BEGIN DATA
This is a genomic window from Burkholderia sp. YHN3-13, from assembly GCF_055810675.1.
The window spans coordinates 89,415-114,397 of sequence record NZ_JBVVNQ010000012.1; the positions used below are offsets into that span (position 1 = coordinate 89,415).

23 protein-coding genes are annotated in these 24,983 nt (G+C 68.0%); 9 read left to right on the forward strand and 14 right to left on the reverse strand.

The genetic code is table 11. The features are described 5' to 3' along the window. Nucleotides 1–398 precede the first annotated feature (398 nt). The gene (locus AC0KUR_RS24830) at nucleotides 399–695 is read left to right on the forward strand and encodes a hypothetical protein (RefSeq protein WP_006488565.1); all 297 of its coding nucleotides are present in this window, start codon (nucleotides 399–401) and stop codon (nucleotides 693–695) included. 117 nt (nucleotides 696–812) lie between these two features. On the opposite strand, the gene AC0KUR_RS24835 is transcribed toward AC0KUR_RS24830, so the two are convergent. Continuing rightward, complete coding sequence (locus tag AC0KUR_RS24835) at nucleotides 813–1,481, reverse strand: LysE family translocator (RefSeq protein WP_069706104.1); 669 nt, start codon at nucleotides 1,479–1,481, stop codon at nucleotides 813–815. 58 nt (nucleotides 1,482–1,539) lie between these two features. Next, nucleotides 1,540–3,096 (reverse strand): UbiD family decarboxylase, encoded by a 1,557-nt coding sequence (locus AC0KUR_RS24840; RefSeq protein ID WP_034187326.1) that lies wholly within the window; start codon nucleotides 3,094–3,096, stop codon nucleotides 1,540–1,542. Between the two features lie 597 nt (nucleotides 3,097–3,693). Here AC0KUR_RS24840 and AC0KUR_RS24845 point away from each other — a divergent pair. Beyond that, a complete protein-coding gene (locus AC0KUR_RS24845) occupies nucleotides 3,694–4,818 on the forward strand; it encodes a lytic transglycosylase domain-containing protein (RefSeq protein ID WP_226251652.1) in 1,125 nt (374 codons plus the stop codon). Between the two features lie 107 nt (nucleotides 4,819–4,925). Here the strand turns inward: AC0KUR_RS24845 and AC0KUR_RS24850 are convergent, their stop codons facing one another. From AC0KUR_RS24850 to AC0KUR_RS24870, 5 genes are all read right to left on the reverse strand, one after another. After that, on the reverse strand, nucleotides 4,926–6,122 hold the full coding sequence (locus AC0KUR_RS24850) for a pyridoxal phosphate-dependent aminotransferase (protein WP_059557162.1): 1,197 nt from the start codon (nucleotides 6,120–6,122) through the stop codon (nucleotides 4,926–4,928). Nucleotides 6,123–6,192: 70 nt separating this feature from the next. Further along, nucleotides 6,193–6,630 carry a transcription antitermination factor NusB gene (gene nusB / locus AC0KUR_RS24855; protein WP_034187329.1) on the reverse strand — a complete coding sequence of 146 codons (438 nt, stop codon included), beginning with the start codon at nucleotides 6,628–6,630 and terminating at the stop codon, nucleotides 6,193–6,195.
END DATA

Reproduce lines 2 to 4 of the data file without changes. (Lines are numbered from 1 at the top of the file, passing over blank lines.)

The window spans coordinates 89,415-114,397 of sequence record NZ_JBVVNQ010000012.1; the positions used below are offsets into that span (position 1 = coordinate 89,415).

23 protein-coding genes are annotated in these 24,983 nt (G+C 68.0%); 9 read left to right on the forward strand and 14 right to left on the reverse strand.

The genetic code is table 11. The features are described 5' to 3' along the window. Nucleotides 1–398 precede the first annotated feature (398 nt). The gene (locus AC0KUR_RS24830) at nucleotides 399–695 is read left to right on the forward strand and encodes a hypothetical protein (RefSeq protein WP_006488565.1); all 297 of its coding nucleotides are present in this window, start codon (nucleotides 399–401) and stop codon (nucleotides 693–695) included. 117 nt (nucleotides 696–812) lie between these two features. On the opposite strand, the gene AC0KUR_RS24835 is transcribed toward AC0KUR_RS24830, so the two are convergent. Continuing rightward, complete coding sequence (locus tag AC0KUR_RS24835) at nucleotides 813–1,481, reverse strand: LysE family translocator (RefSeq protein WP_069706104.1); 669 nt, start codon at nucleotides 1,479–1,481, stop codon at nucleotides 813–815. 58 nt (nucleotides 1,482–1,539) lie between these two features. Next, nucleotides 1,540–3,096 (reverse strand): UbiD family decarboxylase, encoded by a 1,557-nt coding sequence (locus AC0KUR_RS24840; RefSeq protein ID WP_034187326.1) that lies wholly within the window; start codon nucleotides 3,094–3,096, stop codon nucleotides 1,540–1,542. Between the two features lie 597 nt (nucleotides 3,097–3,693). Here AC0KUR_RS24840 and AC0KUR_RS24845 point away from each other — a divergent pair. Beyond that, a complete protein-coding gene (locus AC0KUR_RS24845) occupies nucleotides 3,694–4,818 on the forward strand; it encodes a lytic transglycosylase domain-containing protein (RefSeq protein ID WP_226251652.1) in 1,125 nt (374 codons plus the stop codon). Between the two features lie 107 nt (nucleotides 4,819–4,925). Here the strand turns inward: AC0KUR_RS24845 and AC0KUR_RS24850 are convergent, their stop codons facing one another. From AC0KUR_RS24850 to AC0KUR_RS24870, 5 genes are all read right to left on the reverse strand, one after another. After that, on the reverse strand, nucleotides 4,926–6,122 hold the full coding sequence (locus AC0KUR_RS24850) for a pyridoxal phosphate-dependent aminotransferase (protein WP_059557162.1): 1,197 nt from the start codon (nucleotides 6,120–6,122) through the stop codon (nucleotides 4,926–4,928). Nucleotides 6,123–6,192: 70 nt separating this feature from the next. Further along, nucleotides 6,193–6,630 carry a transcription antitermination factor NusB gene (gene nusB / locus AC0KUR_RS24855; protein WP_034187329.1) on the reverse strand — a complete coding sequence of 146 codons (438 nt, stop codon included), beginning with the start codon at nucleotides 6,628–6,630 and terminating at the stop codon, nucleotides 6,193–6,195.